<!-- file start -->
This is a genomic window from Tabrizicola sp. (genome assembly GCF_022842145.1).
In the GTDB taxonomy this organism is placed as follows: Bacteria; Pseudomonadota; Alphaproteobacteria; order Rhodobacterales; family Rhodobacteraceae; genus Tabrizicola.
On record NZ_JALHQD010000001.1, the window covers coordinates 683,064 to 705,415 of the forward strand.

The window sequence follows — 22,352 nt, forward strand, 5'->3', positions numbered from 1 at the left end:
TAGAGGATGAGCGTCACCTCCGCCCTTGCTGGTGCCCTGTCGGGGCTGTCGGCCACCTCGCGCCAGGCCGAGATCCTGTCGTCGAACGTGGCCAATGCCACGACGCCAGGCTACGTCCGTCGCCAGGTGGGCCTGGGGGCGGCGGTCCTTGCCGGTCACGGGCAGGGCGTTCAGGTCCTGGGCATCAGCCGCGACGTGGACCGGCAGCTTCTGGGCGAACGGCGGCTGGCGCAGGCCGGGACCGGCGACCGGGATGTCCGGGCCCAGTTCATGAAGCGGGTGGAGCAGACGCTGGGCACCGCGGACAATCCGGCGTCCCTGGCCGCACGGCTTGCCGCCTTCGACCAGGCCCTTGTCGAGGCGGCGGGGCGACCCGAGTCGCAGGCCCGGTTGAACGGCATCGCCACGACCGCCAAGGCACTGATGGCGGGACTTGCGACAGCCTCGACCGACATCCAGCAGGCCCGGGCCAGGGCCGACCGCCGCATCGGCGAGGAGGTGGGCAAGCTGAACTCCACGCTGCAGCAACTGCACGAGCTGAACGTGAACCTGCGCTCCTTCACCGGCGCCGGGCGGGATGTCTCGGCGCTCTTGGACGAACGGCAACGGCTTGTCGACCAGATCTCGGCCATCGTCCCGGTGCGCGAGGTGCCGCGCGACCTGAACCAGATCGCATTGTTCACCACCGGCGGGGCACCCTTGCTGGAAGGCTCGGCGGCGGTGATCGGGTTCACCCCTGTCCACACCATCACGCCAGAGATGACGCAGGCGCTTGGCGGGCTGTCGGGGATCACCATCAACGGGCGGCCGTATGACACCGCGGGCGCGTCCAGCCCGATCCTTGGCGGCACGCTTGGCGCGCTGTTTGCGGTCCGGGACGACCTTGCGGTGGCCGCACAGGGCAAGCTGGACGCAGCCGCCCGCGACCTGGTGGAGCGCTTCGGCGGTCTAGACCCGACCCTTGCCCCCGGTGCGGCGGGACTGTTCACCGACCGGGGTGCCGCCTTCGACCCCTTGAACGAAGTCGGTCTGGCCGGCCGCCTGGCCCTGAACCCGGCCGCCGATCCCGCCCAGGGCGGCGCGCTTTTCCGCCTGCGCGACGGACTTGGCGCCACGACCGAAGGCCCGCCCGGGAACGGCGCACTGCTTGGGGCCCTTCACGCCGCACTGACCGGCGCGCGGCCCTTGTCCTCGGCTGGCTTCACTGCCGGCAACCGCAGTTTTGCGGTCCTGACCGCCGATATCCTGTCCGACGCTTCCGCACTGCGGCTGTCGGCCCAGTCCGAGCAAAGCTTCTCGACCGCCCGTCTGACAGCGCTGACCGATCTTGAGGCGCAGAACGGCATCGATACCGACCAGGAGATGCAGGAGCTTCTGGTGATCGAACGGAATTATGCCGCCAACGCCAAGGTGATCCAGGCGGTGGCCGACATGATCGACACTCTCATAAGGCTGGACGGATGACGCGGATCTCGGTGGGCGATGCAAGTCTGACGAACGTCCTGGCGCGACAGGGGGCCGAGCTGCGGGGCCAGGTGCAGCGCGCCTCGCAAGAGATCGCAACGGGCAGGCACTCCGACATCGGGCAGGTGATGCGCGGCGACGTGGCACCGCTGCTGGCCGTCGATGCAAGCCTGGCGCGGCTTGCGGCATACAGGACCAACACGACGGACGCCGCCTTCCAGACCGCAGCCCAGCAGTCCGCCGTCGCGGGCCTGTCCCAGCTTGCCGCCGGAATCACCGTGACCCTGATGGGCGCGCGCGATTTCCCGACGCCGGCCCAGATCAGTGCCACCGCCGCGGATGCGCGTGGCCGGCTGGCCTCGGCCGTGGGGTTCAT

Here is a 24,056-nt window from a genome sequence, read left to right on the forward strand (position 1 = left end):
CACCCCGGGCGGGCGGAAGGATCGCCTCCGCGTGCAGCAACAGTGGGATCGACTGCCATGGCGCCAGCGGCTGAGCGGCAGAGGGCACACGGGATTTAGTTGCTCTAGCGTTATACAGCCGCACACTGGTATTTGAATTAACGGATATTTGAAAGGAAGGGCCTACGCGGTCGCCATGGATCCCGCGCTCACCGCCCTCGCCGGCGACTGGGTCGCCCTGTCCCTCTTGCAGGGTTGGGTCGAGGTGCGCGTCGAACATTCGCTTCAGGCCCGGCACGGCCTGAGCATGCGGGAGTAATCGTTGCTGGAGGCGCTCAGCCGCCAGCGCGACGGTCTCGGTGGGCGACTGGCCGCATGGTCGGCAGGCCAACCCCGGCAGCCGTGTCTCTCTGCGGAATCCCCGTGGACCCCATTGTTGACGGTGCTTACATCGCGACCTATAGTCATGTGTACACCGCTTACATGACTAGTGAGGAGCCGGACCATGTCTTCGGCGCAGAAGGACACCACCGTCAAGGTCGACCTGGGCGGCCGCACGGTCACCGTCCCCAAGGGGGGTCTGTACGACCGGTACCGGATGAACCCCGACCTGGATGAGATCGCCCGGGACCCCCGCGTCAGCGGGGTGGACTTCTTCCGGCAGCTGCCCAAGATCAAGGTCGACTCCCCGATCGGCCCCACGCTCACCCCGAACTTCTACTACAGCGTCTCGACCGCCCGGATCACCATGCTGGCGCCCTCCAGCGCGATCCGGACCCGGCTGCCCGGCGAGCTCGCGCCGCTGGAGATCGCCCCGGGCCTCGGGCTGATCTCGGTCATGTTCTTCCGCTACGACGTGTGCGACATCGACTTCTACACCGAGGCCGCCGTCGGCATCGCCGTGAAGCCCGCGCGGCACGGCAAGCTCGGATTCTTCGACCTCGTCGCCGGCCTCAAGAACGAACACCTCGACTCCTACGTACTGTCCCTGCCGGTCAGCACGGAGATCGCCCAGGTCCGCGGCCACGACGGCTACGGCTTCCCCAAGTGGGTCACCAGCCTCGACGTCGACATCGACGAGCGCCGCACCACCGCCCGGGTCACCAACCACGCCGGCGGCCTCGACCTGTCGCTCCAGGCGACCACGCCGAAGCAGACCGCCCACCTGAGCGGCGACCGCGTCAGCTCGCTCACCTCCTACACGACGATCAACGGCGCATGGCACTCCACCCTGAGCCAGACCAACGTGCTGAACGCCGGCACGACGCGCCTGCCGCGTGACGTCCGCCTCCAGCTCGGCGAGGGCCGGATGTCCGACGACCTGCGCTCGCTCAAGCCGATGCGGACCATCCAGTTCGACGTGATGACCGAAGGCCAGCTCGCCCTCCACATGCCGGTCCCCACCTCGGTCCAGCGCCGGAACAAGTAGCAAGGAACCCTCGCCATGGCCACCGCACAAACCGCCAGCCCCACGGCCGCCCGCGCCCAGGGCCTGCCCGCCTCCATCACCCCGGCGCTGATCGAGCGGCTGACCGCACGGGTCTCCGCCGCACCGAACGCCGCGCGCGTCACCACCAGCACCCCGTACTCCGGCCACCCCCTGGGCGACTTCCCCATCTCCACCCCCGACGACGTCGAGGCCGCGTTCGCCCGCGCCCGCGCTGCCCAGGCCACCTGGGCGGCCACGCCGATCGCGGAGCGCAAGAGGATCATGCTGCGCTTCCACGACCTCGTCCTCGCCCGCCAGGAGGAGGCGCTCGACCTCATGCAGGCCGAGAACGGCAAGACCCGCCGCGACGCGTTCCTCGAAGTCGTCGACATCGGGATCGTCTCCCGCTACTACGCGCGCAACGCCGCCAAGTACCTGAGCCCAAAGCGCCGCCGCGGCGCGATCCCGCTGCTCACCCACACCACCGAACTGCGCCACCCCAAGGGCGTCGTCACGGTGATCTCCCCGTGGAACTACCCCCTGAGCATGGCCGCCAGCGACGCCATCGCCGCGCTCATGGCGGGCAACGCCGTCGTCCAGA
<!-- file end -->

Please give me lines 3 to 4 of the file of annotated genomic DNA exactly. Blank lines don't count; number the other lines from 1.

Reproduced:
On record NZ_JALHQD010000001.1, the window covers coordinates 683,064 to 705,415 of the forward strand.

The window sequence follows — 22,352 nt, forward strand, 5'->3', positions numbered from 1 at the left end: